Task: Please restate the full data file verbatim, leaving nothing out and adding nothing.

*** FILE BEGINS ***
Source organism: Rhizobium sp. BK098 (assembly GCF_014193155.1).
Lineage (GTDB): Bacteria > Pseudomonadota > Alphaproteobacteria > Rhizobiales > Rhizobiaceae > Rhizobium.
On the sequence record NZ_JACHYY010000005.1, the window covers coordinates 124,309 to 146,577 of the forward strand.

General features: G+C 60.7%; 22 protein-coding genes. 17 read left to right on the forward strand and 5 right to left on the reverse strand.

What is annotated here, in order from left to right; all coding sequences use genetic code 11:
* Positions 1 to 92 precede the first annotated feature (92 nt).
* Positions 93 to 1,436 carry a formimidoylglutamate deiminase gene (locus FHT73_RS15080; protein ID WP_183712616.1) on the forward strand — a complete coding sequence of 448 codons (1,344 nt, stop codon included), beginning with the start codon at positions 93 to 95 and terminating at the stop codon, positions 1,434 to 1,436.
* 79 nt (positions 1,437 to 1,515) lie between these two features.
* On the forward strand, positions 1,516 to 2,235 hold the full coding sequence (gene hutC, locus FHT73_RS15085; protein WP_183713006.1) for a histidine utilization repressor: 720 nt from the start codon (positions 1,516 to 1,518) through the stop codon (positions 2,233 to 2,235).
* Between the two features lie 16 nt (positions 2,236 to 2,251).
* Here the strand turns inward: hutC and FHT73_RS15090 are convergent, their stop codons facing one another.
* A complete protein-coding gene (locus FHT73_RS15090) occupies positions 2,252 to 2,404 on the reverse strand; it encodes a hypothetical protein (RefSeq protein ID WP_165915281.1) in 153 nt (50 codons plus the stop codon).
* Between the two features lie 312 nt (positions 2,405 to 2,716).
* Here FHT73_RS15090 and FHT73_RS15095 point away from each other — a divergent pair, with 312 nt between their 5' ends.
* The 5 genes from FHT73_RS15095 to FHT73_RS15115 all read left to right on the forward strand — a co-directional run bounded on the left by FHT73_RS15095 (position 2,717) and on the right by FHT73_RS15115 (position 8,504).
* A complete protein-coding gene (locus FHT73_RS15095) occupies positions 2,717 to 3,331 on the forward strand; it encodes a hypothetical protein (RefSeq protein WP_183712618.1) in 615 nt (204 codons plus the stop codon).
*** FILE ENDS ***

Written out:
Source organism: Rhizobium sp. BK098 (assembly GCF_014193155.1).
Lineage (GTDB): Bacteria > Pseudomonadota > Alphaproteobacteria > Rhizobiales > Rhizobiaceae > Rhizobium.
On the sequence record NZ_JACHYY010000005.1, the window covers coordinates 124,309 to 146,577 of the forward strand.

General features: G+C 60.7%; 22 protein-coding genes. 17 read left to right on the forward strand and 5 right to left on the reverse strand.

What is annotated here, in order from left to right; all coding sequences use genetic code 11:
* Positions 1 to 92 precede the first annotated feature (92 nt).
* Positions 93 to 1,436 carry a formimidoylglutamate deiminase gene (locus FHT73_RS15080; protein ID WP_183712616.1) on the forward strand — a complete coding sequence of 448 codons (1,344 nt, stop codon included), beginning with the start codon at positions 93 to 95 and terminating at the stop codon, positions 1,434 to 1,436.
* 79 nt (positions 1,437 to 1,515) lie between these two features.
* On the forward strand, positions 1,516 to 2,235 hold the full coding sequence (gene hutC, locus FHT73_RS15085; protein WP_183713006.1) for a histidine utilization repressor: 720 nt from the start codon (positions 1,516 to 1,518) through the stop codon (positions 2,233 to 2,235).
* Between the two features lie 16 nt (positions 2,236 to 2,251).
* Here the strand turns inward: hutC and FHT73_RS15090 are convergent, their stop codons facing one another.
* A complete protein-coding gene (locus FHT73_RS15090) occupies positions 2,252 to 2,404 on the reverse strand; it encodes a hypothetical protein (RefSeq protein ID WP_165915281.1) in 153 nt (50 codons plus the stop codon).
* Between the two features lie 312 nt (positions 2,405 to 2,716).
* Here FHT73_RS15090 and FHT73_RS15095 point away from each other — a divergent pair, with 312 nt between their 5' ends.
* The 5 genes from FHT73_RS15095 to FHT73_RS15115 all read left to right on the forward strand — a co-directional run bounded on the left by FHT73_RS15095 (position 2,717) and on the right by FHT73_RS15115 (position 8,504).
* A complete protein-coding gene (locus FHT73_RS15095) occupies positions 2,717 to 3,331 on the forward strand; it encodes a hypothetical protein (RefSeq protein WP_183712618.1) in 615 nt (204 codons plus the stop codon).